The Corner

A Little More On The Lonestar State

A Little More on the Lone Star State

Yes indeed, Rick, I’m conscious that my notes reflect a very Texas-specific experience of immigration (and if I hadn’t been, the emails I’ve been receiving from Southern Californians would have clued me in). But why? Why has the Hispanic influx taken place so much more smoothly in Texas than elsewhere?

Before my trip last week to Cameron County, I’d only heard one explanation that made much sense: That overall welfare benefits are much more modest in Texas than elsewhere, and particularly modest by comparison with benefits here in California, so that Texans recognize that Mexicans travel north only to find work, not to milk the welfare state.

Now another couple of possibilities have occurred to me. The first? Geography. Whereas here in California the vast conurbation of San Diego, Orange County, and Los Angeles begins just north of the border, in Texas the major cities are all separated from the border by many miles of farms, ranchland, mountains and desert—San Antonio lies 125 miles north of Mexico, Austin 200 miles, Houston 300 miles. Immigrants to Texas may therefore tend to disperse themselves among the agricultural enterprises and small towns of the state’s southern tier, where they can acquire skills and learn English, rather than proceed directly to the big cities to establish dense concentrations of unskilled, Spanish-only ghettoes like those in the Golden State.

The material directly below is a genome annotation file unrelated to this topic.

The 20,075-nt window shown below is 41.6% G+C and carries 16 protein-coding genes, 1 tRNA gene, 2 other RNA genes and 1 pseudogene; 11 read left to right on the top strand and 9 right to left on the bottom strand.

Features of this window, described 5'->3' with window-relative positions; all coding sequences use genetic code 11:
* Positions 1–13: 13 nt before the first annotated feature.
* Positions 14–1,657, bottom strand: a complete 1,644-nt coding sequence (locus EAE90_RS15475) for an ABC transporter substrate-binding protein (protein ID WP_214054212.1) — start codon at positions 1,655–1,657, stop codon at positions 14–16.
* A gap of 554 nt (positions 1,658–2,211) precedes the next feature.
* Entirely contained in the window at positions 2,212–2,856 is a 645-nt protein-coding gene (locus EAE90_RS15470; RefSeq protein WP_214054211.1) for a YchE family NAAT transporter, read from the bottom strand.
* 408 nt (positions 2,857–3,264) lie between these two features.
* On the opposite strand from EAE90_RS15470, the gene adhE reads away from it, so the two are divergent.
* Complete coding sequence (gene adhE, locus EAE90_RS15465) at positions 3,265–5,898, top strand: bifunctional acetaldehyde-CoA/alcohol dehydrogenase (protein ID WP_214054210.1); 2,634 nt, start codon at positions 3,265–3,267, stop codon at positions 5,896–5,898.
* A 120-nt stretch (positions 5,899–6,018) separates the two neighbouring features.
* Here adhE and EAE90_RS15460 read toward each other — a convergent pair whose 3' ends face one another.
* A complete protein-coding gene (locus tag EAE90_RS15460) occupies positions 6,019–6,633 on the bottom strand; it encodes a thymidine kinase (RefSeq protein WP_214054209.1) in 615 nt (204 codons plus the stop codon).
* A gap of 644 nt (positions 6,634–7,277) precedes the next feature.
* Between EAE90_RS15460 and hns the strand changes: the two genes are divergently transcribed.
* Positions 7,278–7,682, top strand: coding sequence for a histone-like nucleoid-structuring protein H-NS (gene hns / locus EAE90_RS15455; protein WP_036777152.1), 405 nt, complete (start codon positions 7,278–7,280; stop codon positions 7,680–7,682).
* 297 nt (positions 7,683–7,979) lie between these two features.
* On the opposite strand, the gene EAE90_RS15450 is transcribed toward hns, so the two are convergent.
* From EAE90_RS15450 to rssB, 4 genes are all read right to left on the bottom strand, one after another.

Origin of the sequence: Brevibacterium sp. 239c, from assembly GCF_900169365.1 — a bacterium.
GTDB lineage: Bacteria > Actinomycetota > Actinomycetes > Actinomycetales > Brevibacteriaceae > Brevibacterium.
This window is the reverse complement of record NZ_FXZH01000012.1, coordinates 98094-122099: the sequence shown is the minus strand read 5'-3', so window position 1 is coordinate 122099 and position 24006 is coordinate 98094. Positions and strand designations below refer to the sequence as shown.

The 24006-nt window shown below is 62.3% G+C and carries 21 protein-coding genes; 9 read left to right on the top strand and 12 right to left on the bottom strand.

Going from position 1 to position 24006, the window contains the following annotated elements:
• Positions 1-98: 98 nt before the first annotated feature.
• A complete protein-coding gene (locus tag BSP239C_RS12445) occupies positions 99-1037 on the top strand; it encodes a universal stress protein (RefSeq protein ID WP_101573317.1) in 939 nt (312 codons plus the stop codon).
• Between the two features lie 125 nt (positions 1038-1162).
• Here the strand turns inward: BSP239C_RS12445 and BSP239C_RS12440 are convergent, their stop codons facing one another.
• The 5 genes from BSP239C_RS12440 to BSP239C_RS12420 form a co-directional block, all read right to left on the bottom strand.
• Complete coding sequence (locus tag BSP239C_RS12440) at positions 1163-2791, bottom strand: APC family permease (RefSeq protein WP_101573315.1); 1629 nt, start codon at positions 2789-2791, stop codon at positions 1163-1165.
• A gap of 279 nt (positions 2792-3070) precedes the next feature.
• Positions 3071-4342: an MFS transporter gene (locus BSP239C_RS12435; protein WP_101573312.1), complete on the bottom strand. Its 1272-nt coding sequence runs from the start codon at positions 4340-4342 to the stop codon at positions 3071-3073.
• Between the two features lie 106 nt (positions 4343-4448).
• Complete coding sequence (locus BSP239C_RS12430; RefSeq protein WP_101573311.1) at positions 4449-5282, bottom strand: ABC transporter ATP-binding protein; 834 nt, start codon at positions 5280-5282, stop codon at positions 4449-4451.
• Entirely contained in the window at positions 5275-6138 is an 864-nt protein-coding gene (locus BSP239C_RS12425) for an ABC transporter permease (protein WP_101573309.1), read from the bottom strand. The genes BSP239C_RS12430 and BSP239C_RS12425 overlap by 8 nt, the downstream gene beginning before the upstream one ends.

The second possibility is that the culture of Texas itself somehow makes things easier. Even now, after all, Texas remains a truly conservative place. Hard work, family life, and a certain manliness are still celebrated. So is the state’s fundamental openness—even now, land is cheap and anyone can aspire to owning his own home. Yes, you’ll need to work hard here, the Texas culture implicitly informs Mexican immigrants. But if you do, everyone here will be quite happy to accept you—and you’ll be able to provide your family with the kind of life that only the tiny upper class can ever achieve back in Mexico itself.

I don’t know whether I’m right about any of this, but it sure seems worth mulling over. Anyone who can figure out why the Hispanic influx doesn’t seem to have caused much trouble in Texas while proving so disruptive in California and elsewhere will have answered a very big question.

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